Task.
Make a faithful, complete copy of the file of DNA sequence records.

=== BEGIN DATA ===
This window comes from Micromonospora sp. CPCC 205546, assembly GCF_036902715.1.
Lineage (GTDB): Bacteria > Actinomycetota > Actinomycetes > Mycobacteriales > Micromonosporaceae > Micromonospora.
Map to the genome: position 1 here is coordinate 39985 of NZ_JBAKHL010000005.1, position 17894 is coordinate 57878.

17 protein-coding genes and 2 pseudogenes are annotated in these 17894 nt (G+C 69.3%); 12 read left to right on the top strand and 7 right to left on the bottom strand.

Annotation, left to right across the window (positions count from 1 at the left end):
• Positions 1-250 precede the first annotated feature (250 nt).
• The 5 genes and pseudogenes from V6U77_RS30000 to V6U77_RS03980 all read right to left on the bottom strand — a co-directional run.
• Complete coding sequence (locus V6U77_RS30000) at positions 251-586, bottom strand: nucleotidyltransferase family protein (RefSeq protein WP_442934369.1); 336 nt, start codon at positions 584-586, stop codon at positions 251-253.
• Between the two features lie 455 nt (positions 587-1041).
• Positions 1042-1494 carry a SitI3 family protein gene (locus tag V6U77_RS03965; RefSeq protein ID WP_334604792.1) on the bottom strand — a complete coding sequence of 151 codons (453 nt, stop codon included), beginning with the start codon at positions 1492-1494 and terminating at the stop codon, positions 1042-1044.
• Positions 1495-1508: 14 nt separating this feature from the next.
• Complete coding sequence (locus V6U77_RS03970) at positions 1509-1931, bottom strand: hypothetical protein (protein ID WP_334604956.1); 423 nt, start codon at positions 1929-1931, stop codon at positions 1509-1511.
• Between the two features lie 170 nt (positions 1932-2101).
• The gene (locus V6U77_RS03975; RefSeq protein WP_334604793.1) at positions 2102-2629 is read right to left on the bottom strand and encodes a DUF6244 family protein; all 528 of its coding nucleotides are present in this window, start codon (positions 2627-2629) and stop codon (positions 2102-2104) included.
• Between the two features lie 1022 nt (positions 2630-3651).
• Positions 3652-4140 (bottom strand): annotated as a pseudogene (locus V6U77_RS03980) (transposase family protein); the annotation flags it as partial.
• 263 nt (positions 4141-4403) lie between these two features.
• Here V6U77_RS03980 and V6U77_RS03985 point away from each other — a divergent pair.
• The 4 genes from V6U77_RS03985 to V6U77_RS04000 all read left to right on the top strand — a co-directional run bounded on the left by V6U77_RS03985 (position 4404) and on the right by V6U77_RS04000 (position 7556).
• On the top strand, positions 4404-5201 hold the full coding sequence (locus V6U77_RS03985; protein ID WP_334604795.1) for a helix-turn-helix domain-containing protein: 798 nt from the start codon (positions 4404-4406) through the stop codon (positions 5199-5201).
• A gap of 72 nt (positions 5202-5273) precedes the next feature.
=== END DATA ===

This window comes from Micromonospora sp. CPCC 205546, assembly GCF_036902715.1.
Lineage (GTDB): Bacteria > Actinomycetota > Actinomycetes > Mycobacteriales > Micromonosporaceae > Micromonospora.
Map to the genome: position 1 here is coordinate 39985 of NZ_JBAKHL010000005.1, position 17894 is coordinate 57878.

17 protein-coding genes and 2 pseudogenes are annotated in these 17894 nt (G+C 69.3%); 12 read left to right on the top strand and 7 right to left on the bottom strand.

Annotation, left to right across the window (positions count from 1 at the left end):
• Positions 1-250 precede the first annotated feature (250 nt).
• The 5 genes and pseudogenes from V6U77_RS30000 to V6U77_RS03980 all read right to left on the bottom strand — a co-directional run.
• Complete coding sequence (locus V6U77_RS30000) at positions 251-586, bottom strand: nucleotidyltransferase family protein (RefSeq protein WP_442934369.1); 336 nt, start codon at positions 584-586, stop codon at positions 251-253.
• Between the two features lie 455 nt (positions 587-1041).
• Positions 1042-1494 carry a SitI3 family protein gene (locus tag V6U77_RS03965; RefSeq protein ID WP_334604792.1) on the bottom strand — a complete coding sequence of 151 codons (453 nt, stop codon included), beginning with the start codon at positions 1492-1494 and terminating at the stop codon, positions 1042-1044.
• Positions 1495-1508: 14 nt separating this feature from the next.
• Complete coding sequence (locus V6U77_RS03970) at positions 1509-1931, bottom strand: hypothetical protein (protein ID WP_334604956.1); 423 nt, start codon at positions 1929-1931, stop codon at positions 1509-1511.
• Between the two features lie 170 nt (positions 1932-2101).
• The gene (locus V6U77_RS03975; RefSeq protein WP_334604793.1) at positions 2102-2629 is read right to left on the bottom strand and encodes a DUF6244 family protein; all 528 of its coding nucleotides are present in this window, start codon (positions 2627-2629) and stop codon (positions 2102-2104) included.
• Between the two features lie 1022 nt (positions 2630-3651).
• Positions 3652-4140 (bottom strand): annotated as a pseudogene (locus V6U77_RS03980) (transposase family protein); the annotation flags it as partial.
• 263 nt (positions 4141-4403) lie between these two features.
• Here V6U77_RS03980 and V6U77_RS03985 point away from each other — a divergent pair.
• The 4 genes from V6U77_RS03985 to V6U77_RS04000 all read left to right on the top strand — a co-directional run bounded on the left by V6U77_RS03985 (position 4404) and on the right by V6U77_RS04000 (position 7556).
• On the top strand, positions 4404-5201 hold the full coding sequence (locus V6U77_RS03985; protein ID WP_334604795.1) for a helix-turn-helix domain-containing protein: 798 nt from the start codon (positions 4404-4406) through the stop codon (positions 5199-5201).
• A gap of 72 nt (positions 5202-5273) precedes the next feature.